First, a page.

Drug Development

Celyad chief blasts Cellectis’ CEO Choulika, claiming he lied about CAR-T patent

Celyad CEO Christian Homsy

Celyad CEO Christian Homsy

Rivalries between biotech CEOs are nothing new. But Celyad $CYAD CEO Christian Homsy took the usual sparring that occasionally occurs between chief execs to a whole new level today, claiming that Cellectis’ often outspoken helmsman lied recently about one of their patents related to off-the-shelf CAR-T treatments.

Celyad says Cellectis $CLLS CEO André Choulika stated at a shareholders meeting a few days ago that claim one to their Patent N° 9,181,527 was invalidated by the US patent office, which they say is “false and misleading.”

Cellectis CEO Andre Choulika

Cellectis CEO Andre Choulika

But Cellectis isn’t backing away quietly from this fight. In a response to a query from me, the company sent the patent office’s response to the patent challenge, clearly indicating that claim 1 was rejected. “Claim one is rejected under 35 USC 103(a) as being unpatentable over Imai and Mineno.” And it goes on to review previous work done on immunotherapies related to Claim 1.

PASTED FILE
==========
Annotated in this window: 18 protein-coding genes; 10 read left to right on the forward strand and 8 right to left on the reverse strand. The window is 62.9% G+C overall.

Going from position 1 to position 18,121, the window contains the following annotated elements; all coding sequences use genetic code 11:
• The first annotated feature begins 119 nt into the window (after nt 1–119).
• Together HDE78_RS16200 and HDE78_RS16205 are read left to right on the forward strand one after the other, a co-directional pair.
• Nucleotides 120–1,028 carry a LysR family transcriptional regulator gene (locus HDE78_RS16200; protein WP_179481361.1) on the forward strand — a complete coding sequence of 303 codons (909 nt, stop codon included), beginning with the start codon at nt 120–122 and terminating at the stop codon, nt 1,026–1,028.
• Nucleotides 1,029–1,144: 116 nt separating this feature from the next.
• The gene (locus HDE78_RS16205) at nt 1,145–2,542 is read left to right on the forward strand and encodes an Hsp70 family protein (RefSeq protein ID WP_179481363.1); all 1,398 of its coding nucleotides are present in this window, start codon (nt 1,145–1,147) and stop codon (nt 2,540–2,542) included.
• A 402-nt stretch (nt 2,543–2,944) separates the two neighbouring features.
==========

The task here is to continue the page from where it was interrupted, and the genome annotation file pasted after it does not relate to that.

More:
Cellectis, though, only referred me to the patent office document, dated February 10, which you can see for yourself here.

Celyad says this all started when an anonymous party asked for a re-examination of the claim last fall, which the patent office is following up on. The cell engineering group then blasted the high-profile Choulika — a scientist with strong opinions about the potential of his company in cell therapies — and Cellectis for misrepresenting the case. Homsy’s statement:

“We regret inappropriate and misleading comments have been made concerning our patent in a public forum. We believe the comments are defamatory and baseless. The process around our patent is clear and we remain confident in our position. Celyad has continuously stated that its objective is to help bring treatment options to patients. We have therefore offered our competitors access to this patent and will continue to do so.”

Celyad was in the spotlight last summer when its stem cell therapy for heart failure failed a key study. Then a few days later Japan’s Ono tied the knot with the Belgian biotech on its CAR-T tech for cancer.

Celyad shares closed down 3.6% on Thursday.


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